Proposal would let french girls abort without parental OK
Bishop Berranger Laments Actions of Government and Media
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PARIS, OCT. 5, 2000 (ZENIT.org).- Saying he was "scandalized" by the
government, a French bishop lamented a proposal that would extend the legal
time-limit for abortions to 12 from 10 weeks and allow minors to obtain
abortions without their parents´ permission.
Bishop Olivier de Berranger, president of the Social Commission of the
French bishops´ conference, denounced the "shortsightedness of
governments," which in matters as important as the family adopt "electoral
measures" that seek to please, but "leave to one side the really grave
He spoke to ZENIT in the wake of a draft law unveiled this week by a
Cabinet minister to widen France´s abortion laws.
The proposal, presented by Employment and Solidarity Minister Martine
Aubry, a Socialist, would allow minors to get an abortion accompanied by an
adult of their choice. Parliament is expected to approve the proposal.
Bishop Berranger of Saint-Denis, near Paris, noted that laws approved in
recent years in France have gone against the family. He cited one a civil
pact allowing unmarried couples to live together.
"We are told, by a survey, that the French are ´happy,´" he noted.
"However, there are no longer objective reference points. The only norm is
what is imposed on the people to believe.
"The same is true for euthanasia: The Ethics Committee launched a global
survey to see what would happen; what is sought is ... a law similar to the
one adopted in the Netherlands. This also happens with the introduction of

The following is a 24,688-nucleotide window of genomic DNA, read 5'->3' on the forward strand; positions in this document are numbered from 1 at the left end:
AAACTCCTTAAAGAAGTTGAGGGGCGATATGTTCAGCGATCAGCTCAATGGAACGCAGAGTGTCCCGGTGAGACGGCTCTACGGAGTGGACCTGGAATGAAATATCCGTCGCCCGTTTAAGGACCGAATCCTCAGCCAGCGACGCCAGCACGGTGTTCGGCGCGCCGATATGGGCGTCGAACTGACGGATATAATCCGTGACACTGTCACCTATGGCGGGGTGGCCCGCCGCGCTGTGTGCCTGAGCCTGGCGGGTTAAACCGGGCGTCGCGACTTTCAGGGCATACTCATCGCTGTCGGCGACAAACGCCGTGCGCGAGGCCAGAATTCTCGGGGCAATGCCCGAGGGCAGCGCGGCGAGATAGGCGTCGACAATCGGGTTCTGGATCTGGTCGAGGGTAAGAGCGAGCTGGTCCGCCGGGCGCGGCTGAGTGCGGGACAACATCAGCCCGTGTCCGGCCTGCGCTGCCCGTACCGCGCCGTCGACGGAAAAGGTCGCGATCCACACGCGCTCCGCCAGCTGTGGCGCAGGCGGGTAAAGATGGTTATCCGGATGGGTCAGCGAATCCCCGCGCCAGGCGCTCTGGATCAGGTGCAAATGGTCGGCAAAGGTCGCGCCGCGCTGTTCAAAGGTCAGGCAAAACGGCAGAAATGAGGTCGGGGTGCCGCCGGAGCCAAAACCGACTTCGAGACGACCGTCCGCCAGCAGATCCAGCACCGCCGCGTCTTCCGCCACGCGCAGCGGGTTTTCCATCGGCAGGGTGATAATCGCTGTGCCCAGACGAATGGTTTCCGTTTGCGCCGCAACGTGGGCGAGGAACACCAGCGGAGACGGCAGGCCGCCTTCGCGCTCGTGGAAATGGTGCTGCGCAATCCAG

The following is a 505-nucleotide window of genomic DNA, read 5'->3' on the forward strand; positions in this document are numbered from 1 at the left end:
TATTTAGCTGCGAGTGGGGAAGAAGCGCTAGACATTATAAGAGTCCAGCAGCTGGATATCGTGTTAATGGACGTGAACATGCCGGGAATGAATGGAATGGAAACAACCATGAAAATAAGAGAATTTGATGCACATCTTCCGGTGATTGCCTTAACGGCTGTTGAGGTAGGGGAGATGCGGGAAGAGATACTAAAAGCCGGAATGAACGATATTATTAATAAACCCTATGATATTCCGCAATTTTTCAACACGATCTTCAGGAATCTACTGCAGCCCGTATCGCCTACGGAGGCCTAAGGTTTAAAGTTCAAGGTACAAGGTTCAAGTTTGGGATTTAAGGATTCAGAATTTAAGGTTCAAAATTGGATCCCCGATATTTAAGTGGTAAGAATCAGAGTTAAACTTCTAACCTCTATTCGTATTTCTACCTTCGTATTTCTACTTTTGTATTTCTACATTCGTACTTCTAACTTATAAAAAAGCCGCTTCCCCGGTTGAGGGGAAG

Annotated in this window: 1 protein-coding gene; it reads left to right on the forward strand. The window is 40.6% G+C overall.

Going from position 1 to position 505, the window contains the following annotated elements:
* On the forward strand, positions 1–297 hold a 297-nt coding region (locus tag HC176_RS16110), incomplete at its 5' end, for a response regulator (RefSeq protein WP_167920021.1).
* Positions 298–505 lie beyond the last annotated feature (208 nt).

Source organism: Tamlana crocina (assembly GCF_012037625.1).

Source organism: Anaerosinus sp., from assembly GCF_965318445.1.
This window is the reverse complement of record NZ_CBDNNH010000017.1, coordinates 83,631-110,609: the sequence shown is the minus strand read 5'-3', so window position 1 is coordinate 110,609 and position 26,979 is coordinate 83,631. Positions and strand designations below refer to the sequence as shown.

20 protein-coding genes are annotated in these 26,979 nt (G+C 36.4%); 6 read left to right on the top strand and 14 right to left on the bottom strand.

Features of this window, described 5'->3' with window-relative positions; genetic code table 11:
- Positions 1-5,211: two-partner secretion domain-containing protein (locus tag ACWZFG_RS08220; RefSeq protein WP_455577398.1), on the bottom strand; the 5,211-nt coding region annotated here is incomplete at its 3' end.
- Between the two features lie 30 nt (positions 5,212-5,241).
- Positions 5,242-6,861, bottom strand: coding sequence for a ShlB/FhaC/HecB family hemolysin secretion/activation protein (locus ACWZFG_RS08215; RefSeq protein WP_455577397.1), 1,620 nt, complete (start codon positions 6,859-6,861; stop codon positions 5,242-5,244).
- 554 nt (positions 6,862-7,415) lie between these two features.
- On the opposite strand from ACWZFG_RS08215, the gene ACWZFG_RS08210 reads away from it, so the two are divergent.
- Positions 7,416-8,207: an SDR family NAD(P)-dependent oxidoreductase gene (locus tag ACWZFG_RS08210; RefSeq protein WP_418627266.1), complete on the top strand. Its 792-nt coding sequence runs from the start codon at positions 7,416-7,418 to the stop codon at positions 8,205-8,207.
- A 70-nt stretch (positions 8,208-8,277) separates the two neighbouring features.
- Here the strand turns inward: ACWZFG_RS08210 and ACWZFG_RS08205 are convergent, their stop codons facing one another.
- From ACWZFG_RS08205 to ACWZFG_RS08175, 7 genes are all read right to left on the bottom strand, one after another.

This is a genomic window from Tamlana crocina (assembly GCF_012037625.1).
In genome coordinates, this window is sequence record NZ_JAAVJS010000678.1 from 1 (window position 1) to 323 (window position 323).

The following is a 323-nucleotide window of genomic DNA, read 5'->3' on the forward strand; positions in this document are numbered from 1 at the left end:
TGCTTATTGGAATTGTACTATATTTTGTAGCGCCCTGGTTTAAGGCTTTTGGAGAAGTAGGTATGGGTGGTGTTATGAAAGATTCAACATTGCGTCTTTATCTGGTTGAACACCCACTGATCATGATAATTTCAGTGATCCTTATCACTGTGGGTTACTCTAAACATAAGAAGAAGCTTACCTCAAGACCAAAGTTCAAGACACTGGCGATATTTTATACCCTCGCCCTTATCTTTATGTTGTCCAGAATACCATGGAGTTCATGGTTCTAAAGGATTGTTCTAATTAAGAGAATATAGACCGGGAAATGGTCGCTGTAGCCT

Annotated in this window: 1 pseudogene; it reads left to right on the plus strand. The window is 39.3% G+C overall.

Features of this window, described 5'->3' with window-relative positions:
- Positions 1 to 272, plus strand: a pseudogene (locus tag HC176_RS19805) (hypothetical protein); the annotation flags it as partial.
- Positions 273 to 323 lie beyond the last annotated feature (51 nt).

the morning-after abortive pill, the extension of the legal term to abort,
and the ´despoiling´ of parents´ ´responsibility.´"
The bishop lamented that the government did not confer with the major
religions on these questions. It is one more proof of the government´s
"laicism," he added.
And in the face of so much indifference by society to all this, Bishop
Berranger said, he was "scandalized." "Where are we going?" he asked.
Asked what can be done, he answered: "Throw a jar of cold water on public
opinion to awaken it from its lethargy." The bishop denounced the
"political correctness" of the French government, both in the economic
field, as well as in the social and moral.
"I do not believe in the current phase of democracy," he said.
He also had criticism for the media. Bishop Berranger noted the importance
of the media as intermediaries between political leaders and the people,
and lamented that news people have become "businessmen."
He cited the flagship of the French press, Le Monde. He had high regard for
the Paris paper´s foreign correspondents -- he praised their coverage of
Serbia -- but took the publication´s domestic coverage to task.
He said he has seen "a tendency since the end of the rule of President
Francois Mitterrand" for Le Monde to print 30% more issues every time it
publishes a scandal.
"What is sought is sales," Bishop Berranger said.
He did, however, speak well of journalist Bruno Frappat, director of the
newspaper La Croix. He is "a person who speaks with a conscience," he said.
And what about French culture -- has it suffered like that of the United
"Yes," the bishop said. "I feel humiliated and saddened by European
culture, by my country, given France´s politicians and the French press."
As an example he cited the state television network´s coverage of the
proposed abortion law.
The network, France 2, presented the proposal as a "necessary" measure
because of the "state of abandonment" of the 5,000 women who go abroad
every year to abort because they have passed the 10-week legal limit.
Spain allows abortions up to 22 weeks of gestation. A report recounted the
story of a French girl who was taken to Barcelona by her mother to have a
15-minute "operation" with a "general anesthetic."
The girl never gave any thought to the repercussions of her decision, the